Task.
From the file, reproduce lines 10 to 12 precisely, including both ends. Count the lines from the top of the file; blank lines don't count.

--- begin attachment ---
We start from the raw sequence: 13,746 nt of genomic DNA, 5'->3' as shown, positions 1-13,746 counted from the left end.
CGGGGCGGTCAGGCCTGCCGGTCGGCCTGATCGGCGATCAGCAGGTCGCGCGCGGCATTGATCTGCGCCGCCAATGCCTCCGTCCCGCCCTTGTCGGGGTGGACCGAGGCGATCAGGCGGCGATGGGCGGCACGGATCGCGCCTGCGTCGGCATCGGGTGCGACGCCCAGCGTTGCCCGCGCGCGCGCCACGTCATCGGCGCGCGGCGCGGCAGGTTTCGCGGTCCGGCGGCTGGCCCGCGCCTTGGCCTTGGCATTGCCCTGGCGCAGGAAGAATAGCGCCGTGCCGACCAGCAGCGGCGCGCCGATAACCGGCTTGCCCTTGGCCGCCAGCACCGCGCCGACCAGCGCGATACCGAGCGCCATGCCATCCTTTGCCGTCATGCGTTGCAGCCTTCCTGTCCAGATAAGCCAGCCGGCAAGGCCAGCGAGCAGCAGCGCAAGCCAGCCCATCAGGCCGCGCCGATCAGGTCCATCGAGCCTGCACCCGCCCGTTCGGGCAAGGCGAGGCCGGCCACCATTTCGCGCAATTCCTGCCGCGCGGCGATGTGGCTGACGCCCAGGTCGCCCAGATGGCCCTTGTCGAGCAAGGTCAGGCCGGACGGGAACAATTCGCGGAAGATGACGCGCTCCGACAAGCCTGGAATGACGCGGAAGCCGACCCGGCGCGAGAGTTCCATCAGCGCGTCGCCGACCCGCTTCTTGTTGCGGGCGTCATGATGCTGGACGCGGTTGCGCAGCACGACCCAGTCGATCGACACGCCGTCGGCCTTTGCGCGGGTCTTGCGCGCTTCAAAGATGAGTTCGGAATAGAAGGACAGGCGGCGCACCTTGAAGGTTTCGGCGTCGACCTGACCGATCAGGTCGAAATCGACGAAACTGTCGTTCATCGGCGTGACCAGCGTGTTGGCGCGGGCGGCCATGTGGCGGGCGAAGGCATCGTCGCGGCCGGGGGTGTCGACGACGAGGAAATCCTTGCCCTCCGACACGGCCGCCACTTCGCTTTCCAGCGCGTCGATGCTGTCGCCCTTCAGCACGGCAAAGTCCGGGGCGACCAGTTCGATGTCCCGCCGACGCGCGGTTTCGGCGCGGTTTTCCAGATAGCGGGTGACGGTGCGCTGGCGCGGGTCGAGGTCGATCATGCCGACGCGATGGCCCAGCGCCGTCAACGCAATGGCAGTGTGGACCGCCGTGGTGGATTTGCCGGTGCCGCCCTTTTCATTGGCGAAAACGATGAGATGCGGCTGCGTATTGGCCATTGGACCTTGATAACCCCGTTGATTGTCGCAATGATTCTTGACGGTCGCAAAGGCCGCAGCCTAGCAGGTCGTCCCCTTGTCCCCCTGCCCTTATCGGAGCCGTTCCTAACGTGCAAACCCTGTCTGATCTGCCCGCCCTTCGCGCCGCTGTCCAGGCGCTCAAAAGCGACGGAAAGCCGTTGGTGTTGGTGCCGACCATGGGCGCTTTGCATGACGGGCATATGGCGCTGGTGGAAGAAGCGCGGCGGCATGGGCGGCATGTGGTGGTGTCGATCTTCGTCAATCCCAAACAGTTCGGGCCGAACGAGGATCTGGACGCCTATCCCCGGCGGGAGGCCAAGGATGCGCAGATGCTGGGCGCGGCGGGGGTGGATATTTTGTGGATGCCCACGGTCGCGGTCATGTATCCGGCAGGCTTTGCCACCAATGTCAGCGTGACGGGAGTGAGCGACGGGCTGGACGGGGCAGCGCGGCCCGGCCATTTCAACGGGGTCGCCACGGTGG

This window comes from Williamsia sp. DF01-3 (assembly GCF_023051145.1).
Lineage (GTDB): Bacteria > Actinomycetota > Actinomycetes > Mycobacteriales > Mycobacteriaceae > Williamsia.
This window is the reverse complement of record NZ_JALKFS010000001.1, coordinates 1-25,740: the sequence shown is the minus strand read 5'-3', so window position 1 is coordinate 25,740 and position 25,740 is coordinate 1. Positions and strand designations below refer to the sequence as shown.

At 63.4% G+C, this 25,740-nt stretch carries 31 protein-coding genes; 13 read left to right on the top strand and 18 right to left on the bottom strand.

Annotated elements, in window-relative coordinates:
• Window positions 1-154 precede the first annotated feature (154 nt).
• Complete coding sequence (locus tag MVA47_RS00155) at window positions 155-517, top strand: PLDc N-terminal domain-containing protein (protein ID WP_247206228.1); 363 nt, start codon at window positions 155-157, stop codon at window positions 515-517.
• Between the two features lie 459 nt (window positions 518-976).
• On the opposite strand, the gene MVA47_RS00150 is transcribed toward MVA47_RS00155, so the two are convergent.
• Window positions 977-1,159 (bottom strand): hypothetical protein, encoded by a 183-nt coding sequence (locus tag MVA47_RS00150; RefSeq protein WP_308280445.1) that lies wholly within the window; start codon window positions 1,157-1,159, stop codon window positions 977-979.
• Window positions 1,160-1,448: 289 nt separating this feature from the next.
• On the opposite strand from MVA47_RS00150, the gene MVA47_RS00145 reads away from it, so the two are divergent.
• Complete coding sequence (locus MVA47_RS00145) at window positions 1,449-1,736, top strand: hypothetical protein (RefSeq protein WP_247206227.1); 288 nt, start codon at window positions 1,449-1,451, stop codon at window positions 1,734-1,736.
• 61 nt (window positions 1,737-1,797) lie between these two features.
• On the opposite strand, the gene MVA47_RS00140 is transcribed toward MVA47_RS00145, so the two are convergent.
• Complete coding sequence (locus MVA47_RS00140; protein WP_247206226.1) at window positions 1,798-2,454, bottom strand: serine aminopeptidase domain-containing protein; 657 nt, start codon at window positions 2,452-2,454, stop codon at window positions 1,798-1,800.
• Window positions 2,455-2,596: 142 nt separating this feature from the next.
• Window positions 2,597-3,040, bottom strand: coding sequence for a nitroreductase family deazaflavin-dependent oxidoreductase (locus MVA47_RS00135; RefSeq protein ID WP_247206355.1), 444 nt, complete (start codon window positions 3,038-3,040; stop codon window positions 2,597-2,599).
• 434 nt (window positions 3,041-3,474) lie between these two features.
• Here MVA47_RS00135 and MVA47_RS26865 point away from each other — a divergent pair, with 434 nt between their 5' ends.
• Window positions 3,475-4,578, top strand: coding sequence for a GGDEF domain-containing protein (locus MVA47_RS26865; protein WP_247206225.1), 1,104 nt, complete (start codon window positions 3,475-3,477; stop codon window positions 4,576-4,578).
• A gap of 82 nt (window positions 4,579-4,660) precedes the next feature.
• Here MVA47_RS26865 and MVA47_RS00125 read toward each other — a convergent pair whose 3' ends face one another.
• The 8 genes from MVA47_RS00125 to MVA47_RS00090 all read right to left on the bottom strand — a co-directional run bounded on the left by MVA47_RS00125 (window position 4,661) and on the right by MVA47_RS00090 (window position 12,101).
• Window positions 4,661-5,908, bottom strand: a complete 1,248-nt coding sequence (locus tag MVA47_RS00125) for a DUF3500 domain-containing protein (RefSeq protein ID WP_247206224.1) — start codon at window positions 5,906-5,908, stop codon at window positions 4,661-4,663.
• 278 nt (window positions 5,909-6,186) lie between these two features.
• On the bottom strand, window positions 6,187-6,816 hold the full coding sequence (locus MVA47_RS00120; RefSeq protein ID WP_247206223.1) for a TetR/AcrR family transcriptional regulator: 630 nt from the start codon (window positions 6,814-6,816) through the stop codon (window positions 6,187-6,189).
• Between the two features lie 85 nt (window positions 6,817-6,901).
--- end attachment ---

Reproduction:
• Between the two features lie 459 nt (window positions 518-976).
• On the opposite strand, the gene MVA47_RS00150 is transcribed toward MVA47_RS00155, so the two are convergent.
• Window positions 977-1,159 (bottom strand): hypothetical protein, encoded by a 183-nt coding sequence (locus tag MVA47_RS00150; RefSeq protein WP_308280445.1) that lies wholly within the window; start codon window positions 1,157-1,159, stop codon window positions 977-979.